Lieutenant Colonel Albert M. Blackman continued the story. “We were brought into action about 1 p.m. occupying the left of the brigade and the extreme left of the division. Our position was taken under a severe fire from infantry and artillery, but my men came up firmly and fired with coolness and precision that soon caused a wavering in the ranks of the enemy. Shell and grape shot from one battery was very annoying to my left without doing much damage, their range being too high. We advanced to our second position continuing to fire by file. The enemy now attempted to take advantage of the exposed condition of our left. He advanced up a ravine and opened fire, quartering on my left and rear. I at once changed front to the rear on the first company. This change was made in perfect order, the men behaving in the very best manner. Our fire soon drove the flanking force from their position,” Blackman wrote. The regiment changed front again and continued to push the Rebels to their front.

“After a desperate conflict of nearly two hours, the Rebels were forced from the field and compelled to give up the struggle,” Patterson wrote. [The unnamed Tribune correspondent added that “we captured several prisoners and two hospitals full of Rebel wounded. As we approached the hospitals, a white flag met us to notify that they were hospitals. A very gentlemanly Rebel surgeon was in attendance and Colonel Gibson told him we would respect the hospital unless fired on from them, in which case we would fire upon and burn them to ashes.”
"It was very common to see three or four Rebels laying behind the same tree, each shot through the head," Patterson reported. This engraving from the National Tribune shows two Federals gawking one of those dead Rebels, the Confederate soldier frozen in position about to fire his rifle. Soldiers at Shiloh saw sights beyond imagination. 

“But oh what a sight was there. Wounded Rebels laying side by side with the dead. It is impossible for me to describe the scene. They wounded a large proportion of our men in the arms and legs while our men shot with wonderful precision. Most of the battleground is in the woods and the Rebels would get behind trees and shoot; as a result, it was very common to see three or four rebels laying behind the same tree, each shot through the head. We buried our dead first and then the Rebels. On Friday, we buried 2,700 Rebels. I have seen as high as 150 buried in the same pit. The Rebels have fought us in every shape and I think made their last desperate effort. The prisoners say their generals told them in their speeches if they were whipped here, it would be their last effort.”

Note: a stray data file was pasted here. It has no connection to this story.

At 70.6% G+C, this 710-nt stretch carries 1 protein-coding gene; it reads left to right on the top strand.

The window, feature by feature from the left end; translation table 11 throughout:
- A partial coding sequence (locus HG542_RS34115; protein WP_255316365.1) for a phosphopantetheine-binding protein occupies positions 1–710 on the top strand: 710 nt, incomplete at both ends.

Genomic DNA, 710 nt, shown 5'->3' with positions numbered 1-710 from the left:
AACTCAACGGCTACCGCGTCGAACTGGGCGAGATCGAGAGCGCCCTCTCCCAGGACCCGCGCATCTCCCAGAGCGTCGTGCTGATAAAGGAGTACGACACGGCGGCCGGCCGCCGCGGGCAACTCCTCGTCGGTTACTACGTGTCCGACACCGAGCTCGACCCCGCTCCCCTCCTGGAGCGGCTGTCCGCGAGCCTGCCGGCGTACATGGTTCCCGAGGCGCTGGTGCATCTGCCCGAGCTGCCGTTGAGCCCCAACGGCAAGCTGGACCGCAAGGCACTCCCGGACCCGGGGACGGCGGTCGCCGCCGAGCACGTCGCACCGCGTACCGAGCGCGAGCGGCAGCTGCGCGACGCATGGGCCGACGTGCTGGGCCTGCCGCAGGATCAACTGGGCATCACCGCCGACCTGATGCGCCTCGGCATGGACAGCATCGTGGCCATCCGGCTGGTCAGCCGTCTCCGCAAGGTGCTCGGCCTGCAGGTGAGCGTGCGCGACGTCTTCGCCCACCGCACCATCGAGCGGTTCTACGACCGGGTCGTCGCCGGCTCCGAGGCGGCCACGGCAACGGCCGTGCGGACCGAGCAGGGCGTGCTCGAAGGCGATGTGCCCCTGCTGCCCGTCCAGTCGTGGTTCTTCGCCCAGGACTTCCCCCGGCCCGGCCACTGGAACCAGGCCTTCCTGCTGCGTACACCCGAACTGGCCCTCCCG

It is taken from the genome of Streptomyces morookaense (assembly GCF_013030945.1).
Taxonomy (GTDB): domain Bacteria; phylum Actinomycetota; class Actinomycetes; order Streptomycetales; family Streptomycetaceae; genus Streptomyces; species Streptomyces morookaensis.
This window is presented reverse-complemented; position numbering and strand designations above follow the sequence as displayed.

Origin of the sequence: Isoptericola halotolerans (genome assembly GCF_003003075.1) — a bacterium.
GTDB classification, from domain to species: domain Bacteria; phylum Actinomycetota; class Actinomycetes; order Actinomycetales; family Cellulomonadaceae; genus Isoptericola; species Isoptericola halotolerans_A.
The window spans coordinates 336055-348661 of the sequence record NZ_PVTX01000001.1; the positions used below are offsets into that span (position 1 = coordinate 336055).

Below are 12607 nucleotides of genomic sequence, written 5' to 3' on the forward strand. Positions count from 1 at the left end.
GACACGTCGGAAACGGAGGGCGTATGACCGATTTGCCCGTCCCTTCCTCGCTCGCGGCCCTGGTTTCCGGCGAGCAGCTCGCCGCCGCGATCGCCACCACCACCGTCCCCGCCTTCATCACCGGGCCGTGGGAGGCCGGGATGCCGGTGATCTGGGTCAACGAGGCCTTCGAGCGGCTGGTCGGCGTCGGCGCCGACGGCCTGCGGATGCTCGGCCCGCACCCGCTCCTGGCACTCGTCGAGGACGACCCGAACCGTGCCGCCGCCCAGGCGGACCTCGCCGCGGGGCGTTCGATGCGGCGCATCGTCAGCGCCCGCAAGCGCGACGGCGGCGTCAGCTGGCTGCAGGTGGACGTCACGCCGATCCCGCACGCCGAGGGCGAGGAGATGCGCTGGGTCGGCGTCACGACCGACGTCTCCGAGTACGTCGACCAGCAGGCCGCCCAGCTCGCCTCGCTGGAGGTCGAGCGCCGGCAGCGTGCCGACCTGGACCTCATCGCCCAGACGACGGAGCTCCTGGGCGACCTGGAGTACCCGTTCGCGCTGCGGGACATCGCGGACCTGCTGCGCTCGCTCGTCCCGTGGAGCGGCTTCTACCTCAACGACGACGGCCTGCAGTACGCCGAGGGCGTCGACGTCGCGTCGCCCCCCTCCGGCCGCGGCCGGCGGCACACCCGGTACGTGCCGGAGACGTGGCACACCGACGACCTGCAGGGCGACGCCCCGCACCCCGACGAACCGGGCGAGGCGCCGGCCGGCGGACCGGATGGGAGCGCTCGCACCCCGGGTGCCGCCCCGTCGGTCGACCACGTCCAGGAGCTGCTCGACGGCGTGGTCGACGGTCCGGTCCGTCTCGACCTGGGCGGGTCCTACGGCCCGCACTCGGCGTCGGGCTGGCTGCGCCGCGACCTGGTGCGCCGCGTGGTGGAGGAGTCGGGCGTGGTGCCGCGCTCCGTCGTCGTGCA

Private Sam Houston, Jr., Co. C, 2nd Texas Infantry. Patterson met Houston when a detail under his command loaded the young soldier aboard a hospital boat headed to Illinois. "He was shot through both thighs; he is a lad of about 23 years and told me his father was still a Union man and told him not to join the Rebel army for the South was all wrong, and that he himself now learned his father was right. I thought yes, my lad, lead is a terrible reformer."
“Yesterday I had a detail of men to load some wounded on a boat. We loaded 300. It rained all the time and I got very wet, in fact I have not been dry in nearly a week. Among the number of wounded we loaded on the boat was the son of Sam Houston of Texas. [Houston was serving as a private in Co. C of the 2nd Texas]. He was shot through both thighs; he is a lad of about 23 years and told me his father was still a Union man and told him not to join the Rebel army for the South was all wrong, and that he himself now learned his father was right. I thought yes, my lad, lead is a terrible reformer.”

Weekly Tiffin Tribune, April 25, 1862, pg. 3